Return on Investment

by Arizona Technology Council


Young firefighters at The University of Arizona’s Science City.

Time and money are tight, so an investment in either one had better bring results. For visitors and collaborators of this year’s Arizona SciTech Festival, the numbers are in and they indicate each group gained the return it expected.


Future surgeons work together during Midwestern University’s Medical Mystery Tour.

The third annual SciTech Festival held Feb. 1 through March 29 was a statewide celebration of science, technology, engineering and math (STEM). As in previous years, the goal was to help create awareness about STEM (or, when art was included, STEAM) and its importance for Arizona residents as well as support the state’s education, economic and workforce needs related to STEM.

The festival was coordinated by the Arizona Commerce Authority, Arizona Technology Council Foundation, Arizona Science Center, Arizona Board of Regents, Arizona State University and The University of Arizona in collaboration with hundreds of organizations statewide.

But it seemed that the entire state was behind this year’s successful festival. “I am continually impressed how organizations and communities have so quickly embraced the concept of the Arizona SciTech festival and made it their own,” says Jeremy Babendure, the festival’s executive director. “This year we saw a 125-percent increase in the number of communities that embraced the Festivals as a regional initiative.”

To gather feedback, the primary evaluation methods were in-person surveys with online follow-up surveys. The initial “short” visitor survey was distributed during or after an event to participants. A total of 1,109 visitors were initially surveyed or provided email addresses for follow-ups. Results were reported to festival organizers by Arizona Evaluation & Research Associates.


People attending the events came from a cross-section of the population. Closest to the topics offered were the 13 percent who had occupations or were studying for careers related to STEM. The majority (45 percent) of visitors indicated their professions were in education (school system or college/university) or Arizona municipalities (22 percent). On the other end of the spectrum, 10 percent were from businesses and 11 percent were from cultural organizations.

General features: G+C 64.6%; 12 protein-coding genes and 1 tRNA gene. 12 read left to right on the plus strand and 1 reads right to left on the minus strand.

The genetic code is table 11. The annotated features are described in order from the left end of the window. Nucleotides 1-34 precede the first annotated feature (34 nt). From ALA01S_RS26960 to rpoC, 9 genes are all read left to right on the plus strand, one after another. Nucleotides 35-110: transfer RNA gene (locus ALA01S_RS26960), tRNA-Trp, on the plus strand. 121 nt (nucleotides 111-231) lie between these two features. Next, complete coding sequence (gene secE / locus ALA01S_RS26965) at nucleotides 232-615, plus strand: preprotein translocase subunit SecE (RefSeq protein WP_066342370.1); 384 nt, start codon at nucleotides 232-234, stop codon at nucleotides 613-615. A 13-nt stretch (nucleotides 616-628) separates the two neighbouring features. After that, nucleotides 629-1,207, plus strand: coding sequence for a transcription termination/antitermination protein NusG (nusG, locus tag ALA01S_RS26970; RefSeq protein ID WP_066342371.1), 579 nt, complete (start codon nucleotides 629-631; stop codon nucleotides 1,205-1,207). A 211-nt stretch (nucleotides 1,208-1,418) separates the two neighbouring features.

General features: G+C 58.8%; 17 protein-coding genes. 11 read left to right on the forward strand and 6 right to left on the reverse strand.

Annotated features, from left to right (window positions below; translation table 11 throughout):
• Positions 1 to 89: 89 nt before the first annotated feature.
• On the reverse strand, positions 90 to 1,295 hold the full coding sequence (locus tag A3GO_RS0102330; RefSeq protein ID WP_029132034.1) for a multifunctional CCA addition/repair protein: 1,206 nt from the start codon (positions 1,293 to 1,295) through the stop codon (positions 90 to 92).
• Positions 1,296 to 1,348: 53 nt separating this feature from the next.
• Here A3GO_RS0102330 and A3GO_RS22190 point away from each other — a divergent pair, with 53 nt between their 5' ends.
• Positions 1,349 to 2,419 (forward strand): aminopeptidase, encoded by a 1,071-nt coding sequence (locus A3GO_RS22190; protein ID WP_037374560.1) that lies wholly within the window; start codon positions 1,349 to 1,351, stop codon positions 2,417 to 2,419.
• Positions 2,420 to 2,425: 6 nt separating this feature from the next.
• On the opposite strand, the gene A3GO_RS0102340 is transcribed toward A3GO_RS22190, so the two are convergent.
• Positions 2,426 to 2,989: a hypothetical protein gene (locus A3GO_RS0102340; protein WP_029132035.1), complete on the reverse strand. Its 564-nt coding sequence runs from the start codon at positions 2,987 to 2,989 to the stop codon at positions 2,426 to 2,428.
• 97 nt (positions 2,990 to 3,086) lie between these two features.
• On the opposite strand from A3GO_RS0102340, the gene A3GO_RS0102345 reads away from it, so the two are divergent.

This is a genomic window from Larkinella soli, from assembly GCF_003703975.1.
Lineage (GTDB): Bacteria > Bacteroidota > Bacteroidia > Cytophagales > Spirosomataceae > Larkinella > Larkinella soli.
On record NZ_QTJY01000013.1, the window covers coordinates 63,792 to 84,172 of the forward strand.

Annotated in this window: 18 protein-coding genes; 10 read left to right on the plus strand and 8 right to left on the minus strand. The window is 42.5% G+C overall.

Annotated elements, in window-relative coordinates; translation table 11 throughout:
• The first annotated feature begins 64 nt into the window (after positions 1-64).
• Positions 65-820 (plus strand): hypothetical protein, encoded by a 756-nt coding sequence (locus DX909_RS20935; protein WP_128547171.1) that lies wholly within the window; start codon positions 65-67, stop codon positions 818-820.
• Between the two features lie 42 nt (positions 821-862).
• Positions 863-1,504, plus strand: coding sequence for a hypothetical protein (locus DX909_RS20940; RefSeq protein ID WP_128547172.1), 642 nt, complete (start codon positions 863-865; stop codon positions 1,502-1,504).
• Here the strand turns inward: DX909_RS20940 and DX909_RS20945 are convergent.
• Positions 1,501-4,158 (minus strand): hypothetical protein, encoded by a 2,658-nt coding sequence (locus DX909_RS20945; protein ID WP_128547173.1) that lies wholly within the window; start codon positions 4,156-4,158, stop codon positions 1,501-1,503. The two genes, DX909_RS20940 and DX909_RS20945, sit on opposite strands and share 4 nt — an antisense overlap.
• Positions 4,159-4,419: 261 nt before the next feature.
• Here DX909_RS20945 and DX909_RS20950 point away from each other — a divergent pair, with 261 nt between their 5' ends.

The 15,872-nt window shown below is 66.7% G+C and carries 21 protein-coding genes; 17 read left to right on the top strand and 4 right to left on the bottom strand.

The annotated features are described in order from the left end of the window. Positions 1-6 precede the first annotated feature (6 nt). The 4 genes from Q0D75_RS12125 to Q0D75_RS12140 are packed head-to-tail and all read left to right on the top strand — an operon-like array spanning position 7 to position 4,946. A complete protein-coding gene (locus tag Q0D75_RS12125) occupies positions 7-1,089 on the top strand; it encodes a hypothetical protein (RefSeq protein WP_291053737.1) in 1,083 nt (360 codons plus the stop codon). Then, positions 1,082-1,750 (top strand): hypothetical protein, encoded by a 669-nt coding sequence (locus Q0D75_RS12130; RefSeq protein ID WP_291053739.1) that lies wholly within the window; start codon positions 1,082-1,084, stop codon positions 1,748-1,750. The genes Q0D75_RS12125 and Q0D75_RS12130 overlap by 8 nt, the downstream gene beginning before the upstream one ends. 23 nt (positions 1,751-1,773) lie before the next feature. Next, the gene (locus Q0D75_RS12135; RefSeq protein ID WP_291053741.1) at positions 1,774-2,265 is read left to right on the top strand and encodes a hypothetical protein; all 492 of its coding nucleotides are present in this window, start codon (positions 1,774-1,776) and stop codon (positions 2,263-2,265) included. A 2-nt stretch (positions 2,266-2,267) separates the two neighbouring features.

As might be guessed with such a professional mix, many visitors (47 percent) reported having postsecondary degrees. They were highly interested in the variety of activities, with 52 percent attending multiple events. And a reflection of the festival’s family atmosphere was 43 indicating they attended with one or more children aged 5 to 16.

In fact, children appeared to be key drivers for getting people to participate in an event. The most highly cited reason (39 percent) for attending was to support the learning experience of children or others. (Worth noting is, 98 percent of those surveyed indicated learning as a family is important.) It was followed by 13 percent who said they were out with family and/or friends when they stopped at an event. General interest in science, specific interest related to professions or hobby, and “it seemed like a fun thing to do” were the reasons cited by each of three groups representing 9 percent of the respondents.

All in all, how were their experiences? Ninety-two percent of the visitors surveyed indicated the event they attended met their expectations. In fact,99 percent said they would recommend the event to a friend. When it came to promoting science- and technology-related learning,96 percent indicated the festival event was successful at doing just that.


Involved in the demonstrations and exhibits were more than 300 partners or collaborating organizations. They represented industry, academia, arts, civic organizations, community groups and K-12 schools and districts. A good sign that they expected a good experience was that 75 percent indicated they participated in the 2013 festival.

The collaborators’ involvement varied. The majority (61 percent) of respondents stated they helped by presenting an event or activity. Fifty-four percent of the collaborators indicated they helped get the word out about the festival while 46 percent hosted an activity or event. Additionally, 17 percent were sponsors and 16 percent provided volunteers or event hosts. An overwhelming majority (92 percent) reported they also attended their own organization’s events.

  • Why did they get involved? The reasons were varied. Some of the more noteworthy comments were:
  • Being able to network and gain support from other STEM organizations
  • Promote economic growth in Arizona
  • Promote the businesses in our town and the role that STEM plays in their activities.
  • Closer connection with our community
  • Providing possible career/college options in STEM
  • Giving people the pride and joy that comes from living somewhere driven by thinkers and doers

For return on investment, 95 percent of the collaborators felt satisfied with theirs. Separately, 93 percent of respondents indicated their expectations were met. Broken down further, 73 percent found opportunities for new partnerships while 72 percent felt the festival increased public awareness about their organizations.

Overall, the outlook for what the 2015 festival will bring is positive. That was apparent with 88 percent of respondents indicating their organizations planned to participate next year.

By the Numbers 

  • 320,000+ total attendance 
  • 99% of visitors recommend SciTech Fest 
  • 52% of visitors attended multiple events 
  • 500+ events statewide 
  • 300+ venues 
  • 65 sponsors
  • 40 Arizona cities and towns with events
  • 164,245 visitors of
  • 12% statewide awareness of SciTech Fest 

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